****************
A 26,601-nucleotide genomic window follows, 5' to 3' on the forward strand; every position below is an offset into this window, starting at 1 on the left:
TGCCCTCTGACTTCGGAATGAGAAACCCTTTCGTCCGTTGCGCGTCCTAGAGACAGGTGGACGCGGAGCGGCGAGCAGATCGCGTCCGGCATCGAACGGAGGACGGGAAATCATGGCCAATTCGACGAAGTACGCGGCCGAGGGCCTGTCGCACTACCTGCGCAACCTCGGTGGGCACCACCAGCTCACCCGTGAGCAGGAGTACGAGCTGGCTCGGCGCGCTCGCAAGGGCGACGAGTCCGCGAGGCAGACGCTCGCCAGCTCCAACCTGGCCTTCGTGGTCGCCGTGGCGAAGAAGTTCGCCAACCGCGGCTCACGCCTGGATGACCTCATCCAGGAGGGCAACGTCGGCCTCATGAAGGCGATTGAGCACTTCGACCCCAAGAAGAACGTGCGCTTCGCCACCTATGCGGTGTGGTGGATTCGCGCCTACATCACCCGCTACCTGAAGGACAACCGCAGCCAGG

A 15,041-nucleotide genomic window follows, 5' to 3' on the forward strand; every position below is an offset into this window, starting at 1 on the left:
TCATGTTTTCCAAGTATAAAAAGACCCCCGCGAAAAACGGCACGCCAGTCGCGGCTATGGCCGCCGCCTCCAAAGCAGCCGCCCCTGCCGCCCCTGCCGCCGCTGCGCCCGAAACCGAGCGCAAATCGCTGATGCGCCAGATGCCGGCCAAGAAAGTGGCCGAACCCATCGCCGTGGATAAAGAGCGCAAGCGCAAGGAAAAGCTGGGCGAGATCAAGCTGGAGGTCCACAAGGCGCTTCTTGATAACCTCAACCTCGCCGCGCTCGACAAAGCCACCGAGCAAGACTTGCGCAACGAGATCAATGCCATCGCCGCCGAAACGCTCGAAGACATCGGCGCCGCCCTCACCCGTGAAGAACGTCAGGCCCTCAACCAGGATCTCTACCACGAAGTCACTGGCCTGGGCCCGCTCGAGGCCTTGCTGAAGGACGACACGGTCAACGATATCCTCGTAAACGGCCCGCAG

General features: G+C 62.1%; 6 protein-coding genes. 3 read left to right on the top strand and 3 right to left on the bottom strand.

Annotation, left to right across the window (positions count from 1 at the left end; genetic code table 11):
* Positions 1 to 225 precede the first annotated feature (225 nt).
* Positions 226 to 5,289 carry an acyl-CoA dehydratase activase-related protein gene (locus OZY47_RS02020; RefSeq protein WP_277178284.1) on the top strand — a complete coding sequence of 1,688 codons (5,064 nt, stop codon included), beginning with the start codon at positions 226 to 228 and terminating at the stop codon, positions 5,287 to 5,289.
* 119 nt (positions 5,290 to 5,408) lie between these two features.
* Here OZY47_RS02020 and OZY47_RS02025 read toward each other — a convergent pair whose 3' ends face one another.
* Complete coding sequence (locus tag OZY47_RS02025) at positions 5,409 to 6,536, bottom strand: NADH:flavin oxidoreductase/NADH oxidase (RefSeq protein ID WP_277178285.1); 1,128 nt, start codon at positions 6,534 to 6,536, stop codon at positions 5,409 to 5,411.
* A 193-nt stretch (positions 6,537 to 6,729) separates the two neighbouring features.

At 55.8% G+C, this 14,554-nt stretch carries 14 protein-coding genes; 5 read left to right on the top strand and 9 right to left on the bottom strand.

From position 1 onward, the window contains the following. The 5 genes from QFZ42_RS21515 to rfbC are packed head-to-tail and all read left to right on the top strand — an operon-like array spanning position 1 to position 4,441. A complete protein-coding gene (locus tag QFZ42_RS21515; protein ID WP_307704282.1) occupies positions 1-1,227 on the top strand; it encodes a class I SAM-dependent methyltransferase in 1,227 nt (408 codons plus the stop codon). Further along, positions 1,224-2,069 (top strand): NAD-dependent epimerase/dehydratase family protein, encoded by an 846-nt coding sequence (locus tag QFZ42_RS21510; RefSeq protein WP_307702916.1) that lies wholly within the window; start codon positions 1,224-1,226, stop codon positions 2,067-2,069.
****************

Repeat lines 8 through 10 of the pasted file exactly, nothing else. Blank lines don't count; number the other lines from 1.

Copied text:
* Positions 226 to 5,289 carry an acyl-CoA dehydratase activase-related protein gene (locus OZY47_RS02020; RefSeq protein WP_277178284.1) on the top strand — a complete coding sequence of 1,688 codons (5,064 nt, stop codon included), beginning with the start codon at positions 226 to 228 and terminating at the stop codon, positions 5,287 to 5,289.
* 119 nt (positions 5,290 to 5,408) lie between these two features.
* Here OZY47_RS02020 and OZY47_RS02025 read toward each other — a convergent pair whose 3' ends face one another.